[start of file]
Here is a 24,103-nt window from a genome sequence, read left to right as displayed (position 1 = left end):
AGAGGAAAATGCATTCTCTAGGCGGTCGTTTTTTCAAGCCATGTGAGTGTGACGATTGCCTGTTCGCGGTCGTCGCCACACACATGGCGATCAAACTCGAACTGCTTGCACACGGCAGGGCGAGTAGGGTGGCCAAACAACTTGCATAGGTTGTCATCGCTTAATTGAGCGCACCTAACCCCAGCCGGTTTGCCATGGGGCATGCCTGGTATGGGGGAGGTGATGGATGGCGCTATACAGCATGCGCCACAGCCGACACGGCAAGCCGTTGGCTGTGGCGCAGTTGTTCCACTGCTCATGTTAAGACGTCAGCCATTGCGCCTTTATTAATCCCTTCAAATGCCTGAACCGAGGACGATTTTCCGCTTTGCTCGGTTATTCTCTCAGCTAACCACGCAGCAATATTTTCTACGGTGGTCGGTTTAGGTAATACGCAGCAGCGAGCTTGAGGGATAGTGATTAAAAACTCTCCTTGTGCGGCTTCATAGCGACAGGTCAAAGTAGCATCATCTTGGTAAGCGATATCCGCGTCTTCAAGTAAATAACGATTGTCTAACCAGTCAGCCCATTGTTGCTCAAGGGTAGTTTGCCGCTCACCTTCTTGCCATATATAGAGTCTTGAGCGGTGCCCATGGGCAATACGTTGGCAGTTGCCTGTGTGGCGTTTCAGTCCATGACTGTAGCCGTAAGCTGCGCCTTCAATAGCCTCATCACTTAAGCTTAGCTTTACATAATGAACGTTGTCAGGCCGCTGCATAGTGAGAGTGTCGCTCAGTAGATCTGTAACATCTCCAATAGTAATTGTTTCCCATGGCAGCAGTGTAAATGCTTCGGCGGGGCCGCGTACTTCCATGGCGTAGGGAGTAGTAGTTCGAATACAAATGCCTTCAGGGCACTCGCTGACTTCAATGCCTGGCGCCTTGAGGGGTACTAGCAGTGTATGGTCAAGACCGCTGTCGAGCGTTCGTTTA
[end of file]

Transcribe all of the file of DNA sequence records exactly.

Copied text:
Here is a 24,103-nt window from a genome sequence, read left to right as displayed (position 1 = left end):
AGAGGAAAATGCATTCTCTAGGCGGTCGTTTTTTCAAGCCATGTGAGTGTGACGATTGCCTGTTCGCGGTCGTCGCCACACACATGGCGATCAAACTCGAACTGCTTGCACACGGCAGGGCGAGTAGGGTGGCCAAACAACTTGCATAGGTTGTCATCGCTTAATTGAGCGCACCTAACCCCAGCCGGTTTGCCATGGGGCATGCCTGGTATGGGGGAGGTGATGGATGGCGCTATACAGCATGCGCCACAGCCGACACGGCAAGCCGTTGGCTGTGGCGCAGTTGTTCCACTGCTCATGTTAAGACGTCAGCCATTGCGCCTTTATTAATCCCTTCAAATGCCTGAACCGAGGACGATTTTCCGCTTTGCTCGGTTATTCTCTCAGCTAACCACGCAGCAATATTTTCTACGGTGGTCGGTTTAGGTAATACGCAGCAGCGAGCTTGAGGGATAGTGATTAAAAACTCTCCTTGTGCGGCTTCATAGCGACAGGTCAAAGTAGCATCATCTTGGTAAGCGATATCCGCGTCTTCAAGTAAATAACGATTGTCTAACCAGTCAGCCCATTGTTGCTCAAGGGTAGTTTGCCGCTCACCTTCTTGCCATATATAGAGTCTTGAGCGGTGCCCATGGGCAATACGTTGGCAGTTGCCTGTGTGGCGTTTCAGTCCATGACTGTAGCCGTAAGCTGCGCCTTCAATAGCCTCATCACTTAAGCTTAGCTTTACATAATGAACGTTGTCAGGCCGCTGCATAGTGAGAGTGTCGCTCAGTAGATCTGTAACATCTCCAATAGTAATTGTTTCCCATGGCAGCAGTGTAAATGCTTCGGCGGGGCCGCGTACTTCCATGGCGTAGGGAGTAGTAGTTCGAATACAAATGCCTTCAGGGCACTCGCTGACTTCAATGCCTGGCGCCTTGAGGGGTACTAGCAGTGTATGGTCAAGACCGCTGTCGAGCGTTCGTTTA